You are here

Phanuel Bishop House

-A A +A
Probably 1770s. 150 Greenwood Ave.

In contrast to earlier central-chimney type, this shows the more modern end-chimney placement (with brick end walls), providing for a hall across the center of the house. The fanlighted, pedimented entrance also reflects progressive trends of the 1770s. So does the sophisticated molding under the eaves with its fretted half-round, as compared to the plain jutted overhang of the nearby contemporaneous Hyde-Bridgham House. On the other hand, the narrowing of the clapboarding toward the ground here, and the cruder treatment of the splayed window heads vis-à-vis its near neighbor indicates that up-to-dateness and finesse in design often progress in a piecemeal way in such traditional formats as eighteenth-century house fronts. Phanuel Bishop was long a member of the General Court of Massachusetts (at a time when this site was part of Rehoboth in Massachusetts), before serving eight years as a Massachusetts representative in the United States Congress.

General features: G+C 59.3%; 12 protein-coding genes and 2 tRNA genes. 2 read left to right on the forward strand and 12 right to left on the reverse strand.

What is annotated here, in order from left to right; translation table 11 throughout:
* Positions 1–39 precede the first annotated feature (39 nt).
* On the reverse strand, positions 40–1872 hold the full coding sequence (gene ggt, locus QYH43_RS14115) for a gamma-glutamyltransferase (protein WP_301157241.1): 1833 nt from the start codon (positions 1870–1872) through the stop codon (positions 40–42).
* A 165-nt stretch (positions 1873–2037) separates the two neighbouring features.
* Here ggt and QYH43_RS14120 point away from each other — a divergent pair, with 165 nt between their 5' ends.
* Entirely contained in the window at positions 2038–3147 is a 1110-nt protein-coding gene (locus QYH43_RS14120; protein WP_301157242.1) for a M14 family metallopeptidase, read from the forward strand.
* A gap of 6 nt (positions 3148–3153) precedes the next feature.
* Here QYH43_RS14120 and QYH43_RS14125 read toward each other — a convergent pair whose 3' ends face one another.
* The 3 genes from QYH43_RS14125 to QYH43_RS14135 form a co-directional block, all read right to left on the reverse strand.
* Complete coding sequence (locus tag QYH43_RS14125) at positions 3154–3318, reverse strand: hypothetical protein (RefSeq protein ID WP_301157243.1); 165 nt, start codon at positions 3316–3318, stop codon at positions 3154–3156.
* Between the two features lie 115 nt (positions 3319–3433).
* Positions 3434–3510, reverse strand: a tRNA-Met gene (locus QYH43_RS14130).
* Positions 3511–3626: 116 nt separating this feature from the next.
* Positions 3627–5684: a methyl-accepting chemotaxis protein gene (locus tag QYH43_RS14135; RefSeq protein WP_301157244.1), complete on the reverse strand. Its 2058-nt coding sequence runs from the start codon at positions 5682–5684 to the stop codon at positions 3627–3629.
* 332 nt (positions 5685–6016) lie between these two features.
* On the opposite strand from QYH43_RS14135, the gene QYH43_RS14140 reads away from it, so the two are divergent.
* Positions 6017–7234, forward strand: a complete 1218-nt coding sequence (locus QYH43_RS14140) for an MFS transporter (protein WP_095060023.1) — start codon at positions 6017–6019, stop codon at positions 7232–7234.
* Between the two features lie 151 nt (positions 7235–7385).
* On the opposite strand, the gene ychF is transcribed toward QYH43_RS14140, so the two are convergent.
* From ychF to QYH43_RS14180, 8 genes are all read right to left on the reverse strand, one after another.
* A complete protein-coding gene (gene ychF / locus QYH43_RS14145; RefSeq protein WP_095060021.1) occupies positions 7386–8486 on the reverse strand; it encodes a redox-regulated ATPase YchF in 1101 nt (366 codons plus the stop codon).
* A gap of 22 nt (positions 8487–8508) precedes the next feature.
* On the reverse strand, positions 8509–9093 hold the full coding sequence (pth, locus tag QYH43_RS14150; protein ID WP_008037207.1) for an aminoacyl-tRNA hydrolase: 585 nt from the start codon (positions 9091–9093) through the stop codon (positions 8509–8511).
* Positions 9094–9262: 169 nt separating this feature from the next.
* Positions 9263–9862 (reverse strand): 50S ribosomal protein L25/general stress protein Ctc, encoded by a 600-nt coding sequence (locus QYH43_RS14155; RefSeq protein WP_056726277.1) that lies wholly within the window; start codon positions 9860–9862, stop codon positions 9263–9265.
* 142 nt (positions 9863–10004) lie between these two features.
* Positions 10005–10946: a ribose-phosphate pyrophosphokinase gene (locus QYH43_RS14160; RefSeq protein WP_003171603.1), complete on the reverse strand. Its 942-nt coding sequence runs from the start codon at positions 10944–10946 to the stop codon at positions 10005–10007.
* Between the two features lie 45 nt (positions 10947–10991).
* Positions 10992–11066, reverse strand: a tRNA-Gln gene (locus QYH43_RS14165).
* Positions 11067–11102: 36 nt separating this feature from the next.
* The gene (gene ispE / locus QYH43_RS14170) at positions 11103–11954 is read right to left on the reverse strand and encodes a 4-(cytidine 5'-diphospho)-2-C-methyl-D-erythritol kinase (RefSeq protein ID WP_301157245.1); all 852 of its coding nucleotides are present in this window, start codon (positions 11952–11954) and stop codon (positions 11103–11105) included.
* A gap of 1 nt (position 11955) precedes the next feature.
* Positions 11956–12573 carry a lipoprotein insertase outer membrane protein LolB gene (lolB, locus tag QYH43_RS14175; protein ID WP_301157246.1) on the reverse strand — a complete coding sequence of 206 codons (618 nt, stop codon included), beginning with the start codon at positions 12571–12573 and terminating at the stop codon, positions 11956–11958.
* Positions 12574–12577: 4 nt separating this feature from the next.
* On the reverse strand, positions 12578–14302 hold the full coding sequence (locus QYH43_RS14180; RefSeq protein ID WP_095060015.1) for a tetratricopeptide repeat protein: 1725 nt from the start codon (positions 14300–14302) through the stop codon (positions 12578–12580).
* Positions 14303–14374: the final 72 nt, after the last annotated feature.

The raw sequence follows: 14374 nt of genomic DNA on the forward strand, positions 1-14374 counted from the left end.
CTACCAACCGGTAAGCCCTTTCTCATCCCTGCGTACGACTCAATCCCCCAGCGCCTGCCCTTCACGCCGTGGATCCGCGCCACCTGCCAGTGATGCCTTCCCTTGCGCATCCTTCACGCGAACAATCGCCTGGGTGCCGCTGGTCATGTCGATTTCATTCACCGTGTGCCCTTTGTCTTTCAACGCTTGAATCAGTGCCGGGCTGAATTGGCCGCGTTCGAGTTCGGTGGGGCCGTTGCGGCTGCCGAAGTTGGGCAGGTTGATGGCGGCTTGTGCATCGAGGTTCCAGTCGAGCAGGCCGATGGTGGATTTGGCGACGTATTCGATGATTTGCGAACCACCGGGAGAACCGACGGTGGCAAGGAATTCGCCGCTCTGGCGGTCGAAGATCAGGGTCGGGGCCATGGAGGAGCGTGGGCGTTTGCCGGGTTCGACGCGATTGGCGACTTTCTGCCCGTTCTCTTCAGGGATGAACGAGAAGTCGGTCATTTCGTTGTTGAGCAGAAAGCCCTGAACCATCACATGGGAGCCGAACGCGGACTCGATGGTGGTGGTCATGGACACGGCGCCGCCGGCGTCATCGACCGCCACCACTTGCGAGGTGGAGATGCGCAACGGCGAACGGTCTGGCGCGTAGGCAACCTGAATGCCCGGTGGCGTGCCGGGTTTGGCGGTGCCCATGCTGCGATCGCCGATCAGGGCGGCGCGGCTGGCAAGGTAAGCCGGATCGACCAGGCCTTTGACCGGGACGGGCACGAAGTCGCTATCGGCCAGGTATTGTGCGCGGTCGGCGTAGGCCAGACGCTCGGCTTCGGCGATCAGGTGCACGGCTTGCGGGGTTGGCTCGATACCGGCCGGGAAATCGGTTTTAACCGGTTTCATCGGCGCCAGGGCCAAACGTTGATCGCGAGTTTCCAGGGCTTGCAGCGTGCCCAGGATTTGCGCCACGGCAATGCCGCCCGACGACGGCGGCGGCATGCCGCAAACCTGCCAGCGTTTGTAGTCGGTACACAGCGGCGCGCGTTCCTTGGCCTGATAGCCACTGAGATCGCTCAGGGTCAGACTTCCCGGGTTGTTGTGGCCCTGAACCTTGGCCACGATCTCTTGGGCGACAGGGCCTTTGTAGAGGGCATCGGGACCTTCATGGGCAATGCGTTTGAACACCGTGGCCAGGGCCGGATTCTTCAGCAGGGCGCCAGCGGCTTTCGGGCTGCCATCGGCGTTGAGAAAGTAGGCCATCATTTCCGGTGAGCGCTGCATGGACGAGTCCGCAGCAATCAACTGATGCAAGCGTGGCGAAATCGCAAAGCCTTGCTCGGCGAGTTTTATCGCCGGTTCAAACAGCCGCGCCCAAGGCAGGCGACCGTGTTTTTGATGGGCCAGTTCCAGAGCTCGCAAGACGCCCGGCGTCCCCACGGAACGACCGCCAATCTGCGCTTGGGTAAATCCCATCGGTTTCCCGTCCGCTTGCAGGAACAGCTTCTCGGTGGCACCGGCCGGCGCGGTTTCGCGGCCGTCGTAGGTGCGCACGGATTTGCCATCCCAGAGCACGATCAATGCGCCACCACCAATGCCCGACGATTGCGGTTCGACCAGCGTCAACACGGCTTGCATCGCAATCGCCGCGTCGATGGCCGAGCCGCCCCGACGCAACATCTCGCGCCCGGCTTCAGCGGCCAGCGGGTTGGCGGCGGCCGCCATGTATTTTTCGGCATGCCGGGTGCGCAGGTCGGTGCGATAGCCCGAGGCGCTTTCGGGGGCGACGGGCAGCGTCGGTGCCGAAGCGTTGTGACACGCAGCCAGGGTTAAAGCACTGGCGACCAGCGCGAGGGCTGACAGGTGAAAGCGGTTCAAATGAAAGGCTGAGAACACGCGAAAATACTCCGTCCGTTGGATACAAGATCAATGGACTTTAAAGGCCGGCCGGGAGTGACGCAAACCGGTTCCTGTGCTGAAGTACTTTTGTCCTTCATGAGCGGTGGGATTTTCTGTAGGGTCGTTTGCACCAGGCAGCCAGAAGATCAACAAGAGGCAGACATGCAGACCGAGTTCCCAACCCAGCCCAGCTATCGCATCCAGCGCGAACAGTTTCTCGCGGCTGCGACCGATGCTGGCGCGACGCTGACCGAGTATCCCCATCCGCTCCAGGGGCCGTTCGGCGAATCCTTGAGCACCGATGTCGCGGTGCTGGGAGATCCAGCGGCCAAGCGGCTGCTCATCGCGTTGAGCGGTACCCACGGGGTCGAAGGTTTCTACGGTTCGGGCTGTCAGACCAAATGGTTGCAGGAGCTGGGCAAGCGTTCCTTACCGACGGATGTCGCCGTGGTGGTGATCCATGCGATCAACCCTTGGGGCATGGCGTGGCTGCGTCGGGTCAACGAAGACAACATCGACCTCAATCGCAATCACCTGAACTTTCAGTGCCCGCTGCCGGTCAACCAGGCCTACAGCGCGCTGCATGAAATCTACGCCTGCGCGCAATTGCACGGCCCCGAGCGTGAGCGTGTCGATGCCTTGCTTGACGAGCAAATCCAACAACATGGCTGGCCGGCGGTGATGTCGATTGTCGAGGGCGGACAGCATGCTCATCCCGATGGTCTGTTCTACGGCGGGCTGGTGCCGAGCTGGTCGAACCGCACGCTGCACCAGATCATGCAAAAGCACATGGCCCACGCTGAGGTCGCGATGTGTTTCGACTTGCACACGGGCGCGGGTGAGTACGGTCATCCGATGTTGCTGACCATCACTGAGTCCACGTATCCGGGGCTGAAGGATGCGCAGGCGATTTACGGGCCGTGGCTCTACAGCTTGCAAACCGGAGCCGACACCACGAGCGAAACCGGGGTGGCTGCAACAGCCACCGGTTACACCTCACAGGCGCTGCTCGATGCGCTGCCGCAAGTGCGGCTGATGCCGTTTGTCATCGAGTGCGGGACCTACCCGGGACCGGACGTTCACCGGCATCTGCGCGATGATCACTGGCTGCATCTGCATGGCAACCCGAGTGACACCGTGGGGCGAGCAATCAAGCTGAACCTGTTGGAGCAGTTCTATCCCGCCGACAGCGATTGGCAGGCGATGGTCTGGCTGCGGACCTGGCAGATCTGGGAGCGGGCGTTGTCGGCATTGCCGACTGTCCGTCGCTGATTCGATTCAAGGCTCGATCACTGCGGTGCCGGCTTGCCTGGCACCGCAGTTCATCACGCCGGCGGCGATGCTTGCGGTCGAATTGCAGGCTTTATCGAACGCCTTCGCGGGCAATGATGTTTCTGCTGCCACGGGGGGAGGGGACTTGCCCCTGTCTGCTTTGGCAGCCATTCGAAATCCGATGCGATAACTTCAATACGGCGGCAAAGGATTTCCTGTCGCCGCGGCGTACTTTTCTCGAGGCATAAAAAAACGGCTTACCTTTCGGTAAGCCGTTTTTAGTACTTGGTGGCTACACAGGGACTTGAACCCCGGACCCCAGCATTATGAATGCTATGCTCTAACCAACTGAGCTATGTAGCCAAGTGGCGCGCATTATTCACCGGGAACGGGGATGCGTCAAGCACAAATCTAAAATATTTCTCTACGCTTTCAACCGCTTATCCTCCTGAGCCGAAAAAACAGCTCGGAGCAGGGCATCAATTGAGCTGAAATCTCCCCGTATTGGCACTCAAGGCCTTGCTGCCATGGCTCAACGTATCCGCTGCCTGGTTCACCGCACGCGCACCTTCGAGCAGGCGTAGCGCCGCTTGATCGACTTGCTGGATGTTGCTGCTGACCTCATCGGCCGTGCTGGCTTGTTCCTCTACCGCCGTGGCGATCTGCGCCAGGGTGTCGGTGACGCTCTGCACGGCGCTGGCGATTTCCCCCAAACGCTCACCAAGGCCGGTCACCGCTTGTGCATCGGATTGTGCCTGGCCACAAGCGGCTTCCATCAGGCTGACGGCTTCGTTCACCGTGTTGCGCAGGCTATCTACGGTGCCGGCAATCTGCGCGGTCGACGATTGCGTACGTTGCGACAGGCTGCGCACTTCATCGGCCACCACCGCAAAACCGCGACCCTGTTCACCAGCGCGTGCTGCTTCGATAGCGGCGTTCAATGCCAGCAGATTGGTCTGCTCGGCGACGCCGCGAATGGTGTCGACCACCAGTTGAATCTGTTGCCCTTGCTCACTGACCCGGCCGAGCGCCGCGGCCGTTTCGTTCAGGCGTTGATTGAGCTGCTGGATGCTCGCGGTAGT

Writing Credits

Author: 
William H. Jordy et al.
×

Data

What's Nearby

Citation

William H. Jordy et al., "Phanuel Bishop House", [East Providence, Rhode Island], SAH Archipedia, eds. Gabrielle Esperdy and Karen Kingsley, Charlottesville: UVaP, 2012—, http://sah-archipedia.org/buildings/RI-01-EP11.

If SAH Archipedia has been useful to you, please consider supporting it.

SAH Archipedia tells the story of the United States through its buildings, landscapes, and cities. This freely available resource empowers the public with authoritative knowledge that deepens their understanding and appreciation of the built environment. But the Society of Architectural Historians, which created SAH Archipedia with University of Virginia Press, needs your support to maintain the high-caliber research, writing, photography, cartography, editing, design, and programming that make SAH Archipedia a trusted online resource available to all who value the history of place, heritage tourism, and learning.

, ,